The exhibition Soviet Posters from TMORA Collection brings together approximately sixty works by Soviet artists from the 1940s-1980s and draws on excessive holding in several private donations, now in the museum’s permanent collection.
Political posters deliver accessible and unambiguous messages to a diverse audience, translating complex ideologies into a concrete visual vocabulary. Poster art became one of the primary means of state propaganda in Soviet Russia after the 1917 revolution. As with other arts of the Soviet era, poster art was not frozen in time, reflecting the changing realities of the Soviet nation.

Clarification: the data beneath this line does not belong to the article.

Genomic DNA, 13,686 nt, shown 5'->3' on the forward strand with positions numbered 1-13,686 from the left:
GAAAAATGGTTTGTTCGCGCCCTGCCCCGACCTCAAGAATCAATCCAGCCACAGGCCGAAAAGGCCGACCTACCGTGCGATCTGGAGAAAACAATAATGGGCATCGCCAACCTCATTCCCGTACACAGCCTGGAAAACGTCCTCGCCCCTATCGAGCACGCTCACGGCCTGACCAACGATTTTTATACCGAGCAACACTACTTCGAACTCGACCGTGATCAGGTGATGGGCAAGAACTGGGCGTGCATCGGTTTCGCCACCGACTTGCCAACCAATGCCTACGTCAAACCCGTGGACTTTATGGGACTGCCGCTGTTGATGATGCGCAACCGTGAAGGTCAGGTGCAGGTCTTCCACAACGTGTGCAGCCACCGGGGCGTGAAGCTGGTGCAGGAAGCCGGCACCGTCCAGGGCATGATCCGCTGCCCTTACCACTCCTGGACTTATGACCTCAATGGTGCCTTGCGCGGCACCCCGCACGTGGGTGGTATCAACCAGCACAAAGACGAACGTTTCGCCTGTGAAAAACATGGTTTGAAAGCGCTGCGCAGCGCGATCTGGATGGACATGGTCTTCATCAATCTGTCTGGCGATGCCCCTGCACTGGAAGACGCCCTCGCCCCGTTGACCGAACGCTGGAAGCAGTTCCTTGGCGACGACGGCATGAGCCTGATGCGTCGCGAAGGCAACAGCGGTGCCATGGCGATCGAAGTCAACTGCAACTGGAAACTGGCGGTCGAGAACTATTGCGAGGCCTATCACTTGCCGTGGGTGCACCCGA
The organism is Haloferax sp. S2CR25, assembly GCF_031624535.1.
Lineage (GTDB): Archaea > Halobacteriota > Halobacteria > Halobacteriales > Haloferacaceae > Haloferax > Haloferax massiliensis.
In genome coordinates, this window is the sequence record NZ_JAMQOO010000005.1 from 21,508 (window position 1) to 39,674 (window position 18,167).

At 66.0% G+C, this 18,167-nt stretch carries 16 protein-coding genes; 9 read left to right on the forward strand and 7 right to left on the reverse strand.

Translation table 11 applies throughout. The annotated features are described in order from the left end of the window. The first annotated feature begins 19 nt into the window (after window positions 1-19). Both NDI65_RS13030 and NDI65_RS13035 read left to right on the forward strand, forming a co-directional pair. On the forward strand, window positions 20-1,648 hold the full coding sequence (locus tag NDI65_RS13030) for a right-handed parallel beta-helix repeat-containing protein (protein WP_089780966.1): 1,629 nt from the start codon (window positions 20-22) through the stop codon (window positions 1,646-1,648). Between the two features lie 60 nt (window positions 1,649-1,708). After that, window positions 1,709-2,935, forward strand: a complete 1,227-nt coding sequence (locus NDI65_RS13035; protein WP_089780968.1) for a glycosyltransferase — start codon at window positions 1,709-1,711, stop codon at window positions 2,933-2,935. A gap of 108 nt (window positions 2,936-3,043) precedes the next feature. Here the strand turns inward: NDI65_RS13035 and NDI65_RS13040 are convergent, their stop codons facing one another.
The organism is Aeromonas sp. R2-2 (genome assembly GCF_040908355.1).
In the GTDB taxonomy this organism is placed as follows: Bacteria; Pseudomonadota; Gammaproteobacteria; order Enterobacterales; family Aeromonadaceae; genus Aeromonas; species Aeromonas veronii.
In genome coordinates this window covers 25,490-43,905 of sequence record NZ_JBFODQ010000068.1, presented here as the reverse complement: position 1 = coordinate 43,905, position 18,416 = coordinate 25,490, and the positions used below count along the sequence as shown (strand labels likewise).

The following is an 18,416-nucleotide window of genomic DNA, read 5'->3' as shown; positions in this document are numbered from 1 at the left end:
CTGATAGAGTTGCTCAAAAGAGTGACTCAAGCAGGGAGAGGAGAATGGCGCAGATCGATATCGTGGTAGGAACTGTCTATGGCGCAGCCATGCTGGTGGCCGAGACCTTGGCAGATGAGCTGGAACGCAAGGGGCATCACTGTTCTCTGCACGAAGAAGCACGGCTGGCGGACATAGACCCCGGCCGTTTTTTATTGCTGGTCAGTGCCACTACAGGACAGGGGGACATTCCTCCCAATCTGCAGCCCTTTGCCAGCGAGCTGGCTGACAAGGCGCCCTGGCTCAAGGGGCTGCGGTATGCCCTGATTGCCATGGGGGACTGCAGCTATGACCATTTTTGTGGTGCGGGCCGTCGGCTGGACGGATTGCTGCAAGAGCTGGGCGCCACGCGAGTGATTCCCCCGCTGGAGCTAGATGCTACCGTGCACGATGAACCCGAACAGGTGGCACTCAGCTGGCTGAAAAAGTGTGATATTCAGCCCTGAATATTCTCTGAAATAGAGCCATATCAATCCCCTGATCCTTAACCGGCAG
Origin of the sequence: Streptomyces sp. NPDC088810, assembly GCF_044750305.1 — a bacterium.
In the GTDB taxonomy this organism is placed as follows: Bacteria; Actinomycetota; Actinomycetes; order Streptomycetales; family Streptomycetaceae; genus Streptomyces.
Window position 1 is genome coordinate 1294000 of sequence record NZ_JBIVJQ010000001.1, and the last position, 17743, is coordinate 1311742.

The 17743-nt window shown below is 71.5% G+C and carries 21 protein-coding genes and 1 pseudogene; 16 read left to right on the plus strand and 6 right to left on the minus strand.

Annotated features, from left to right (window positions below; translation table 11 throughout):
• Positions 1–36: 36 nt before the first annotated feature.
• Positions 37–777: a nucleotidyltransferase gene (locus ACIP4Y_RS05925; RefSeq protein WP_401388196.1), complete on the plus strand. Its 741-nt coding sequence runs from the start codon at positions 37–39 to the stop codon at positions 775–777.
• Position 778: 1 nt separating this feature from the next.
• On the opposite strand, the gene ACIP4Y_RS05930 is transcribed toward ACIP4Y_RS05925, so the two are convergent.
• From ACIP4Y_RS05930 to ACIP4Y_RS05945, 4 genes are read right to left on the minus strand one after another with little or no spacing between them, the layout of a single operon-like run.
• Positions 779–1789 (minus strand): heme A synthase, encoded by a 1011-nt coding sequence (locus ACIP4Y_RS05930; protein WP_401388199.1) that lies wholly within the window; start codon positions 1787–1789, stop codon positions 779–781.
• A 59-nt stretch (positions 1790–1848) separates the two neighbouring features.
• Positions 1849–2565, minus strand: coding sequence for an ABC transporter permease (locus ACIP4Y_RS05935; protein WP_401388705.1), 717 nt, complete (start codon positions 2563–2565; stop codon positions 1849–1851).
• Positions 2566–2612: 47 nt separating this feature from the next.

Early Soviet posters are remarkable for their bold aesthetics, angled viewpoints, penchant for geometric shapes, shifts in scale, abundant use of photography and ingenious placement of scripts. While retaining some of the innovations of Soviet Constructivist works, posters of the later periods employed a range of artistic means, including the state-endorsed Socialist Realist style. The exhibition intends to explore various poster art styles and the underlying visual strategies utilized by propagandists in the development of their messages. Perestroika posters, posters with social messages and theater announcements will also be included in the display.